Psychology and Relationships

Use this tool to better prioritize your happiness, expert says: 'Think about time strategically'

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The first step of building a new financial budget is usually taking a detailed account of what you are spending. Recording where resources are being allocated is key to understanding what exactly you need to shift about your habits. 

The same can be said if you want to change how you prioritize your time as it pertains to personal goals, says Rainer Strack, senior partner emeritus at Boston Consulting Group.

Far too often, our priorities don't align with how we spend our hours and days. 

"Time is the only asset that we can't multiply," Strack tells CNBC Make It. "Time is limited here on Earth. It's a scarce resource, and therefore, you have to understand what you want to do with this kind of resource, concretely."

To help you see exactly where your time is going, Strack, Susanne Dyrchs, associate director at BCG, and Allison Bailey, senior partner and managing director at BCG, created a 2 x 2 matrix called the Strategic Life Portfolio. It mirrors BCG's growth-share matrix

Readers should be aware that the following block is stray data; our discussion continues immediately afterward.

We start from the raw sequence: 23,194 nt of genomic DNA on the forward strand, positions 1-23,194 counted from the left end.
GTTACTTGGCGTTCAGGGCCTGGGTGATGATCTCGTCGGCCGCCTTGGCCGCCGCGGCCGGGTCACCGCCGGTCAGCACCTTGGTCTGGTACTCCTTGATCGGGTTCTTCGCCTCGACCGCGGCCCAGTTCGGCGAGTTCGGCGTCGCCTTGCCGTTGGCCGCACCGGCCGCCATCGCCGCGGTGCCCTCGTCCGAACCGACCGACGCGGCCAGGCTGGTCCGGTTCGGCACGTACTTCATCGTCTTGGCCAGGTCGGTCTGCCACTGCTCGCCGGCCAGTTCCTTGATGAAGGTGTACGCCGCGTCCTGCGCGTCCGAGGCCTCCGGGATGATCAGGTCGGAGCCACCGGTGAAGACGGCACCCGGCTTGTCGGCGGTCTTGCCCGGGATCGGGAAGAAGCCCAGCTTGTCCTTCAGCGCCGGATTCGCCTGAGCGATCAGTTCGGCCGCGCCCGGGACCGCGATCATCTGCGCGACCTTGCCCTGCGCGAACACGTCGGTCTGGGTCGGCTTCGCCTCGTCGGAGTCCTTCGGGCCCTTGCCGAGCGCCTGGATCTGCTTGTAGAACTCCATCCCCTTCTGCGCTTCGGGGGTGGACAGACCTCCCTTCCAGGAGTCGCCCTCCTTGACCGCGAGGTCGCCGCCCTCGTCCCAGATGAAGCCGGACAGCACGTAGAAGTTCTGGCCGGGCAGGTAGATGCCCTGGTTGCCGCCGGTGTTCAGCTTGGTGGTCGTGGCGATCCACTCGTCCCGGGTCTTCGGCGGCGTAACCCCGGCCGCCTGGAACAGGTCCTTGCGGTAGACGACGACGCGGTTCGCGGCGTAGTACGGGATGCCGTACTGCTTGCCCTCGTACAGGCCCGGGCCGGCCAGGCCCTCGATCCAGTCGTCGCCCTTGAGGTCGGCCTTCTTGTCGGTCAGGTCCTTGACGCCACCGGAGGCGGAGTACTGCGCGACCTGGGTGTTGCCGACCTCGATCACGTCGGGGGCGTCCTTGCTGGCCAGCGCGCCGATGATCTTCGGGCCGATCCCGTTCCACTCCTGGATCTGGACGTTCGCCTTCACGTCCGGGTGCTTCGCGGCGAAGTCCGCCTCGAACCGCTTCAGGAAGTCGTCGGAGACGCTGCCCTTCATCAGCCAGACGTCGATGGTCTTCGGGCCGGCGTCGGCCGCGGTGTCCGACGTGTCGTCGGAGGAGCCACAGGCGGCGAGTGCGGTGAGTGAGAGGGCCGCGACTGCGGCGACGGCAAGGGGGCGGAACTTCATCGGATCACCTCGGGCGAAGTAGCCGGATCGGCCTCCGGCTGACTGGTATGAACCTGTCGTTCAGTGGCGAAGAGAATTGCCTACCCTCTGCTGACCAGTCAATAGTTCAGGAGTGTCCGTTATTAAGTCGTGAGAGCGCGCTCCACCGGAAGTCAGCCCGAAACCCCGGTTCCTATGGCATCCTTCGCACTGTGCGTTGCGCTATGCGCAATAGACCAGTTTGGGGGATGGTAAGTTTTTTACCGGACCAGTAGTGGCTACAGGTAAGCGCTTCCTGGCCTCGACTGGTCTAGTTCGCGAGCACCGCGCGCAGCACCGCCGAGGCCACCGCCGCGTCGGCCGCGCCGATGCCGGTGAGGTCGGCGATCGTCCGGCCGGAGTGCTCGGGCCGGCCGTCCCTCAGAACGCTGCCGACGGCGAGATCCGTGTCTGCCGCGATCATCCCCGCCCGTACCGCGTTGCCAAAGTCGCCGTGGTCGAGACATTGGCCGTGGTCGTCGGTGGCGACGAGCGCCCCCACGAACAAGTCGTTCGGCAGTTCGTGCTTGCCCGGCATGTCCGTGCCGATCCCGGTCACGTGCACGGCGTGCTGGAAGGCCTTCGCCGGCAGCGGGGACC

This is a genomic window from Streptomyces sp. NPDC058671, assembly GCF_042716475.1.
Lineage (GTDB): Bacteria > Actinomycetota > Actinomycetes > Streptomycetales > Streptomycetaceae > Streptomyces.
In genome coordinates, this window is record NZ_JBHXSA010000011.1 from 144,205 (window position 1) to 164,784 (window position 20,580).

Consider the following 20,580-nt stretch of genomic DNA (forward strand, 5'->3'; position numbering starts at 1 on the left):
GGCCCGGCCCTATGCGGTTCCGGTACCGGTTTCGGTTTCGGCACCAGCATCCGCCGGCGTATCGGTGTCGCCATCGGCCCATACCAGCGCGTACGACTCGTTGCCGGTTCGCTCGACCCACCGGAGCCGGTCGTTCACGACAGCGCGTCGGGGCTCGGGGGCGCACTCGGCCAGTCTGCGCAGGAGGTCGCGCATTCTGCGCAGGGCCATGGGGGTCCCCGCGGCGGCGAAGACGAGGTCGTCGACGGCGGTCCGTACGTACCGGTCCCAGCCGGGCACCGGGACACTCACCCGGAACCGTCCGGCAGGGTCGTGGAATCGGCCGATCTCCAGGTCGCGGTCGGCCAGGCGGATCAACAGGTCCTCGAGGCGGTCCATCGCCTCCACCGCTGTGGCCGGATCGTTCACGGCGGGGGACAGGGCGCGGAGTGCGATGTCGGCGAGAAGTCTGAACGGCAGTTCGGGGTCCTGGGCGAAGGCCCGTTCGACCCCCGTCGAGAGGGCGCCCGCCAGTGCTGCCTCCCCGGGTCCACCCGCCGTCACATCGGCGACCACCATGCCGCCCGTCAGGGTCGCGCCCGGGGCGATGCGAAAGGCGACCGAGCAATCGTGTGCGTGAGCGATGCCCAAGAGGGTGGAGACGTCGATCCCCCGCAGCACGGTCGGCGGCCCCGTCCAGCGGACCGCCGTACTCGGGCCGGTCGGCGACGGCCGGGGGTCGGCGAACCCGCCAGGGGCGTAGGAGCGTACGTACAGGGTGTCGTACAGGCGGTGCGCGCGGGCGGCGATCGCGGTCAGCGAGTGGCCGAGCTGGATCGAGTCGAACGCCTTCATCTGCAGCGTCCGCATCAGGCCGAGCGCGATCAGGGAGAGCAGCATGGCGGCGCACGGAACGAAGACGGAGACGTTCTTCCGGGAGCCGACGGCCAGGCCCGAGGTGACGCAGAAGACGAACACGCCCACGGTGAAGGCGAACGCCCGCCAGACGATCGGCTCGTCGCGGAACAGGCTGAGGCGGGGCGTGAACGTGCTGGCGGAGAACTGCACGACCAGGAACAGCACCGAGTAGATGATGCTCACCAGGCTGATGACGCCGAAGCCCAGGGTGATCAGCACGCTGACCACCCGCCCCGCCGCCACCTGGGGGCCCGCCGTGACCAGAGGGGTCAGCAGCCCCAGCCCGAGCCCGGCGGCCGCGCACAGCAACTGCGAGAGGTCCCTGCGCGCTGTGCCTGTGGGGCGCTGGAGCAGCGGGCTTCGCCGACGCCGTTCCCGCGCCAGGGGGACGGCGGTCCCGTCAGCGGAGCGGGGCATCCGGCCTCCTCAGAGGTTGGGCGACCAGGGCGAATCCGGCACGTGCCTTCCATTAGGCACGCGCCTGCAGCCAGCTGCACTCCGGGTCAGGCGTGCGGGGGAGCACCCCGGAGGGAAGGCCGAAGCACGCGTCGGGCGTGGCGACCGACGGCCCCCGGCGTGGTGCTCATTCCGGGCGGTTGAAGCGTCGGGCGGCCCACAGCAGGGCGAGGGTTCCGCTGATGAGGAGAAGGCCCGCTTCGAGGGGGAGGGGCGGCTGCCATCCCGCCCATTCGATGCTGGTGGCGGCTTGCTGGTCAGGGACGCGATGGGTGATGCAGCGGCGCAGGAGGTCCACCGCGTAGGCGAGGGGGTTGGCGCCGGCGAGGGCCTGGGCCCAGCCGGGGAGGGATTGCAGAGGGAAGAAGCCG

'You have to think about time strategically'

This tool will show you how much of your life you are spending pursuing interests or activities that nourish you. 

Start by sketching out a matrix. On the Y axis write "importance" and on the X axis write "satisfaction."

Here, you'll chart 16 strategic life units which fall into six categories: relationships; body, mind, and spirituality; community and society; job, learning, and finances; interests and entertainment; and personal care.

Rate all 16 units from 0 to 10 based on how important they are to you and how much satisfaction they give you. This is how you'll know where to place them on your matrix.

Then, think about what share of your week you are actually spending pursuing each unit. For example, if you work out 10 hours a week and spend two hours a week with friends, the physical activity bubble should be larger than the friendship bubble. 

Once you see this visual representation of where your time is going, it'll be easier to decide where you want to make changes. 

"Let's say your activities of daily living are taking up too much time," Strack says. "Housework, commuting, other stuff like that. Then you have to think about where you could do things more efficiently? Where could you outsource? And can you use money to get some time back." 

For instance, if you are spending more time than you'd like doing laundry, it could be worth it to hire a laundry service. 

"You have to think about time more strategically," Strack says. "Usually we live from week to week and nothing changes. We have to be very concrete about what we do. This analysis helps a lot."

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